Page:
“It would be fair to describe the stories as surreal. But as the pages slid by, I found myself thinking . . . how could I talk about my neighbours without this level of surrealism? I know so little about who they really are. I see their lives in flashes, out of context, on guard and on display. They are the perfect subject for the genre. And what’s more, when I was a child, didn’t I imagine them as caricatures—witches, old men, seers, rebels, charlatans? It’s as though People from My Neighborhood reminds us of how we once perceived the world.” —The Arts Desk
"A gleeful tone of wonder, matter-of-fact domestic compromise, fey visitation, and cheek-by-jowl coexistence of the mundane and the fabulous carries through . . . the collection . . . Evokes Italo Calvino’s worldly fabulism and Ludmilla Petrushevskaya’s Grimms-ian domestic surrealism, but with a cultural lexicon that is distinctly Japanese. An engaging and winsome book that charms without diminishing the precise unease created by Kawakami’s spare prose."—Kirkus Reviews (starred review)
"An eerie, surreal collection, absurd and funny, that fans of fabulism and magical realism will enjoy. The stories all come together to paint a portrait of a town where the lines between reality and magic are thin and the shadows hold all manner of surprises." —Leah Rachel von Essen, Book Riot
"No one writes like Hiromi Kawakami. In People from My Neighborhood, Kawakami reminds us of what a gift and a rarity it is to read her work. Her characters love, lose, grow, and fall, while Kawakami paints murals of their lives with the deftest of hands. The depth and complexity of these stories is simply beyond, and Kawakami's prose, from cover to cover, couldn't be a bigger joy to live with. It will always be a mystery to me how she pulled it off, but People From My Neighborhood is a world unto itself—and we couldn't be luckier to get to read it." —Bryan Washington, author of Memorial and Lot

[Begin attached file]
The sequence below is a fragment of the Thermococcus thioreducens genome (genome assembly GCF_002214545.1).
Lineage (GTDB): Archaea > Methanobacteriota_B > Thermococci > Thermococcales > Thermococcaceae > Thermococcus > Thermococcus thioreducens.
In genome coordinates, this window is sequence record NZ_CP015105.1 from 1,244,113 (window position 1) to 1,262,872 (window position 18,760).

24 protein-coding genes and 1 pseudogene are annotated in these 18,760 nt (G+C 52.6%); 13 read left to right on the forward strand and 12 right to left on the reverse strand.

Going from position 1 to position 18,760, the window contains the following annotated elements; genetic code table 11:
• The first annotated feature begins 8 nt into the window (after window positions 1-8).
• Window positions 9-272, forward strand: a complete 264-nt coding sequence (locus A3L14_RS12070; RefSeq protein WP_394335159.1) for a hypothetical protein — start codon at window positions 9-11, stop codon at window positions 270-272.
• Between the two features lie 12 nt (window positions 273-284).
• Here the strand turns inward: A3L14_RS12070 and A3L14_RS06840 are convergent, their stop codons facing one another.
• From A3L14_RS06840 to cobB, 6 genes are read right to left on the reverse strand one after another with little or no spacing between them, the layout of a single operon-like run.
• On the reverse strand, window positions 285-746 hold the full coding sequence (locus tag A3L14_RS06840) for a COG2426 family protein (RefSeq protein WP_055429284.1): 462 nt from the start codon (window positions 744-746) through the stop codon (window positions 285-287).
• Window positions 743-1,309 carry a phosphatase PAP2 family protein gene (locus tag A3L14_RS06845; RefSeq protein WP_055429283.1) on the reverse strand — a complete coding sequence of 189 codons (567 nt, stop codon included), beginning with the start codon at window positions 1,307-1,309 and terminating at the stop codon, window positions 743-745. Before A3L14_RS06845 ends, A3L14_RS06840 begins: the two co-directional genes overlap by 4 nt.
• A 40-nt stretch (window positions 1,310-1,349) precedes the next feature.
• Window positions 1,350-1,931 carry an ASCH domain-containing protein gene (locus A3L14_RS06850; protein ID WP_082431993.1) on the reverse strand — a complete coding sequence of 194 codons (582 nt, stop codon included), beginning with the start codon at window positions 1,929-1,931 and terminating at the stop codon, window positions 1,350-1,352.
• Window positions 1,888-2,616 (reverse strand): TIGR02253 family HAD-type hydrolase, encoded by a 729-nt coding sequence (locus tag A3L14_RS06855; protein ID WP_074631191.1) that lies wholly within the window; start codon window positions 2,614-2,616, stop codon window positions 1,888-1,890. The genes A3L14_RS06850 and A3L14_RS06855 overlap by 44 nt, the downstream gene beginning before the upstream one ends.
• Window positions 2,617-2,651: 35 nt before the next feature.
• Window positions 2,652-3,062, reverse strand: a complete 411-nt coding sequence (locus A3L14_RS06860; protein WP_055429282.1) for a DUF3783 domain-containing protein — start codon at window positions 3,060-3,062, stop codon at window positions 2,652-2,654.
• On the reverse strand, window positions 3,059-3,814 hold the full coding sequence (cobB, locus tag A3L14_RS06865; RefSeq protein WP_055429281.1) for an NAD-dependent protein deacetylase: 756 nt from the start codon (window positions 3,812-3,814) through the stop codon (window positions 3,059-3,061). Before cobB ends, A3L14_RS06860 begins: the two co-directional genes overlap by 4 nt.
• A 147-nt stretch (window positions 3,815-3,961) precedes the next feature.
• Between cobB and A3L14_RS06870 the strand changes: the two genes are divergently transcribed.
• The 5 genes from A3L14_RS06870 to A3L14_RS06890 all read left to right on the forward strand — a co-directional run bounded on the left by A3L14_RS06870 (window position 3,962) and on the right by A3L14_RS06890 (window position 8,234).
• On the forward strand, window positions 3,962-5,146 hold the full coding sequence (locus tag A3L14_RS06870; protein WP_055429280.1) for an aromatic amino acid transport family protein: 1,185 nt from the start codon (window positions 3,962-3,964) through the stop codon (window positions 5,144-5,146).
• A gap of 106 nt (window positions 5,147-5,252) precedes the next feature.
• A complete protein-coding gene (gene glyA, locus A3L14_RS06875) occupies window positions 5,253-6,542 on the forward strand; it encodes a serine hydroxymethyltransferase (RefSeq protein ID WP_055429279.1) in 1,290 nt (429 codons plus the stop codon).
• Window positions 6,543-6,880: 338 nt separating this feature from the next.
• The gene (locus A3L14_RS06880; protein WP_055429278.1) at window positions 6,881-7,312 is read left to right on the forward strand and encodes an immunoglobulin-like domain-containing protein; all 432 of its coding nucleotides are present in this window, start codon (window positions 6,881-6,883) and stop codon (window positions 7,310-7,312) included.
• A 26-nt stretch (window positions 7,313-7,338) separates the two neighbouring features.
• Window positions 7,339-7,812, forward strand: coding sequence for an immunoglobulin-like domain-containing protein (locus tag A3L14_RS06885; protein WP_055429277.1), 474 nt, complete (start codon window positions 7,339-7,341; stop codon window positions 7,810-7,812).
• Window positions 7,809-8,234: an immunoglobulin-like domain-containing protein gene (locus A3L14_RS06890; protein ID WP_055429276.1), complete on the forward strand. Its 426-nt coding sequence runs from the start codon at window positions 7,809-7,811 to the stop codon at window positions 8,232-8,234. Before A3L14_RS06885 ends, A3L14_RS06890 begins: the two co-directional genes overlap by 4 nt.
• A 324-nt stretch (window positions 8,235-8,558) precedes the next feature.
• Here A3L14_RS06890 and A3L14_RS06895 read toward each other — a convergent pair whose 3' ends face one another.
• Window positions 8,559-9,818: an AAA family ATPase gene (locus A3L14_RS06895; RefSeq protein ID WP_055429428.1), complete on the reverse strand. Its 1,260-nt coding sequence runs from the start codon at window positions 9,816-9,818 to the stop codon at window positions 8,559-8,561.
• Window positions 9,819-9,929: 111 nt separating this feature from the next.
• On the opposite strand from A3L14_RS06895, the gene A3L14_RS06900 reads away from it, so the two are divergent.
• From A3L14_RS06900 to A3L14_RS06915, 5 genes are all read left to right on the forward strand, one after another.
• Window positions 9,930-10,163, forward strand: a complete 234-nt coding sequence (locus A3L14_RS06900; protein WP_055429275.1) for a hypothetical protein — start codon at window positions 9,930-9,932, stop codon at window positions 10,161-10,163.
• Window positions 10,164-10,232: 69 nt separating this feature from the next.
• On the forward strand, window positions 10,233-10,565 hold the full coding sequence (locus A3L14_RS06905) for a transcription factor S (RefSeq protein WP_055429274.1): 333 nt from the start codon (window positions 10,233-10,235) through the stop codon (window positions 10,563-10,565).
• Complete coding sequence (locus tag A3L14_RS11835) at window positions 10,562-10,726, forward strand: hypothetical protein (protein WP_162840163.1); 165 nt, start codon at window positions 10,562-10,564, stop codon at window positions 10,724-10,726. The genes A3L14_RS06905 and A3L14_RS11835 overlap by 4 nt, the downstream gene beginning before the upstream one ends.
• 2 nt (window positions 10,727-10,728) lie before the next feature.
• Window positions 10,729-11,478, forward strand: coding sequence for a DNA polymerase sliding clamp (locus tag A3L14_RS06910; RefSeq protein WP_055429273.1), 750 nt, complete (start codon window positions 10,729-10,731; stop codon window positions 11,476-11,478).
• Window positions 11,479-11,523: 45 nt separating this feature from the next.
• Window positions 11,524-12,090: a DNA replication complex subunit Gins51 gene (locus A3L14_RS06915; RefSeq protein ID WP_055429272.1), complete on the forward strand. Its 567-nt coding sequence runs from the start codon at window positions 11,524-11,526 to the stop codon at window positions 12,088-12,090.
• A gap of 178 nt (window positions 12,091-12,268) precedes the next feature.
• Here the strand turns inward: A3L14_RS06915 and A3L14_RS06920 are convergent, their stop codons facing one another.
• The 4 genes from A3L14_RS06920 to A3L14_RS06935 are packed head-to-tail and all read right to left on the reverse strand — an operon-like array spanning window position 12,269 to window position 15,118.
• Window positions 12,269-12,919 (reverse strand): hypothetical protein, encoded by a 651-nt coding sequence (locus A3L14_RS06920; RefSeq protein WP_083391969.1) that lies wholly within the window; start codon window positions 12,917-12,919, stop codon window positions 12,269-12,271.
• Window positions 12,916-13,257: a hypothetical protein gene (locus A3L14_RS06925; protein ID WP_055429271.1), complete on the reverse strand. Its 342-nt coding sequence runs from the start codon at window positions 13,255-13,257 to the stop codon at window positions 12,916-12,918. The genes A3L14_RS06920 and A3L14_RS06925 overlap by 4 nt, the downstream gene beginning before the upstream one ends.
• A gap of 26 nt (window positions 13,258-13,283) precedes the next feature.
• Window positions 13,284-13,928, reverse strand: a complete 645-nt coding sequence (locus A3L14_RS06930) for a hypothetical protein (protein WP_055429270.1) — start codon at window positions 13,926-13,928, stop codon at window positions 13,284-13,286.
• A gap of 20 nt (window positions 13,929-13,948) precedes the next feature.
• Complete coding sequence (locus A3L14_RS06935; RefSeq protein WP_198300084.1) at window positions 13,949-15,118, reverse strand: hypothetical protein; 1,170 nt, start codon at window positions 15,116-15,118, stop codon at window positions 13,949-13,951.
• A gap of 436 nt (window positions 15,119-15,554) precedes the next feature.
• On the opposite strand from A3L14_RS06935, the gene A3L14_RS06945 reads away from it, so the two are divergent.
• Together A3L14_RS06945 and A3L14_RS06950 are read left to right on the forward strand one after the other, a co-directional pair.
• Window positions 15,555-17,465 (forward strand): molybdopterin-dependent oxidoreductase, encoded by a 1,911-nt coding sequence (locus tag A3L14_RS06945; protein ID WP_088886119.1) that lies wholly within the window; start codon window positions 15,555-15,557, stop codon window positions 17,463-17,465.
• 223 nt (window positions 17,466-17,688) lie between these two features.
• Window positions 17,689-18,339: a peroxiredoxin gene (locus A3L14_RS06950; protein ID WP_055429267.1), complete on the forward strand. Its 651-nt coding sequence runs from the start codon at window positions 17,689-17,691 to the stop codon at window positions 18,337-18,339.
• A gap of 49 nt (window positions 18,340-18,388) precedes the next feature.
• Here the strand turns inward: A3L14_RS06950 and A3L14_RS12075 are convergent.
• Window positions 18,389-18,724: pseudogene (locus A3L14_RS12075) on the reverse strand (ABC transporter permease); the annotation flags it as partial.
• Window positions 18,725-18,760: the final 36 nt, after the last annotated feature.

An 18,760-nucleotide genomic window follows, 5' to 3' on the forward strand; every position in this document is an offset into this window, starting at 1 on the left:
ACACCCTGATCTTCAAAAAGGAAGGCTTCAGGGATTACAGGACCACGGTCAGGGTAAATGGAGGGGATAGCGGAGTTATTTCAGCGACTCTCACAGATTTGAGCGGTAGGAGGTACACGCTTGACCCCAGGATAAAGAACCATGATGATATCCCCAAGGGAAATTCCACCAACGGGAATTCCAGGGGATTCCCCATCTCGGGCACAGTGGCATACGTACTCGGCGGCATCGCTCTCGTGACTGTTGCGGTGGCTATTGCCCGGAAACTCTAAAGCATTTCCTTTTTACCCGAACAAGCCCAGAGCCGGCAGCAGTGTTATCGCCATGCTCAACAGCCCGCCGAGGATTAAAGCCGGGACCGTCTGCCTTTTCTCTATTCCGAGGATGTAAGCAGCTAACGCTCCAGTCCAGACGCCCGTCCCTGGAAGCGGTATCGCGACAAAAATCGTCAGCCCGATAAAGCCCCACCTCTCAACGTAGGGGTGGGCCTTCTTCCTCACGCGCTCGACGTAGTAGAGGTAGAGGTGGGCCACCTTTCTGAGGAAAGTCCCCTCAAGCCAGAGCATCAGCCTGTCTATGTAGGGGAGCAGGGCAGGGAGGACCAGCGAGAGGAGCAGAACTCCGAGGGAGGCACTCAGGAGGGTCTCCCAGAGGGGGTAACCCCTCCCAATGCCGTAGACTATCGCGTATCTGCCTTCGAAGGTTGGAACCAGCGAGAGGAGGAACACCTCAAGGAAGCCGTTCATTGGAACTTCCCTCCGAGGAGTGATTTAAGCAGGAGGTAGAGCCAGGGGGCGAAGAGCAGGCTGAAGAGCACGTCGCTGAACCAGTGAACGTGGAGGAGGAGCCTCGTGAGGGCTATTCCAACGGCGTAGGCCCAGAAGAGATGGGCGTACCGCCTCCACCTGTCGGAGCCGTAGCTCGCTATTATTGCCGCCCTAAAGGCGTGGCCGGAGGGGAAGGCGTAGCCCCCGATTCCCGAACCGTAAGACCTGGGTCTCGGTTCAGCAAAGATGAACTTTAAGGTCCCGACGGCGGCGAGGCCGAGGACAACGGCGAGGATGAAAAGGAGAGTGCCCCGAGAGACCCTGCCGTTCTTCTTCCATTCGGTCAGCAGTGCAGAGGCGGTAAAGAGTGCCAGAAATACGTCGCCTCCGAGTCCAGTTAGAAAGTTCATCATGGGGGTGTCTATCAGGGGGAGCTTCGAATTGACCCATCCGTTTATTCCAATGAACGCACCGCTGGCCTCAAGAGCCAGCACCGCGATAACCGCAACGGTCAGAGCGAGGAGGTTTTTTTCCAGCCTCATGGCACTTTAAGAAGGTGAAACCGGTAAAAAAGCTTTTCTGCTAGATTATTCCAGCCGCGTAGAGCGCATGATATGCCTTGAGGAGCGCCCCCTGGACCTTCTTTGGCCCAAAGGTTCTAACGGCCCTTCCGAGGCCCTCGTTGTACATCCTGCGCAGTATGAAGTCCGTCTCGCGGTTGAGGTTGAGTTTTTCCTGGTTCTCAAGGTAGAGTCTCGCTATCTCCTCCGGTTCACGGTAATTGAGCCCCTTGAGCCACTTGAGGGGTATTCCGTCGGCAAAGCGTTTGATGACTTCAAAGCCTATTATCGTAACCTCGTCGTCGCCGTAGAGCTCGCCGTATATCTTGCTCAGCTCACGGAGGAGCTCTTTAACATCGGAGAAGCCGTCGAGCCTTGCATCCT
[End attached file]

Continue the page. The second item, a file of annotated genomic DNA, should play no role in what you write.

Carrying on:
Thirty-six linked fabulist shorts set in a small Japanese town.
Kawakami's opening story, "The Secret," sets the stage for the book to come. One day, while walking back to her room, the narrator comes across a white cloth lying underneath a zelkova tree. When she lifts the cloth she discovers a bossy child who moves in with her and stays for the next 30 years, her constant companion, listening with “great sympathy” to her “tales of woe,” neither aging nor changing in any way. When she asks, “Why did you come here?” the child thinks for a moment before answering, “It’s a secret,” and the story ends. This gleeful tone of wonder, matter-of-fact domestic compromise, fey visitation, and cheek-by-jowl coexistence of the mundane and the fabulous carries through the rest of the collection. Some stories focus on introducing members of the community: the old chicken farmer who risks going to Chicken Hell to harass his hens; the principal of a school for dogs; Grandpa Shadows, whose two shadows don’t get along. Other stories explore notable events like the time gravity stops working or the “secret yet intense” war of false memory between Dolly Kawamata and the proprietor of the local karaoke bar. Yet others illuminate the town’s enduring traditions: There's the taxi driver who gives three ghosts a tour of town every year and the lottery where the townfolk draw lots to see who will have to take in the belligerent son of the town’s poorest family. While most stories stay within the confines of the town’s borders, sometimes the scope widens. A cursed housing development becomes so prosperous it “secede[s] from Japan and form[s] its own armed forces, which sometimes [holds] maneuvers in Tokyo Bay," for example. The result is a book that evokes Italo Calvino’s worldly fabulism and Ludmilla Petrushevskaya’s Grimms-ian domestic surrealism, but with a cultural lexicon that is distinctly Japanese.
An engaging and winsome book that charms without diminishing the precise unease created by Kawakami’s spare prose.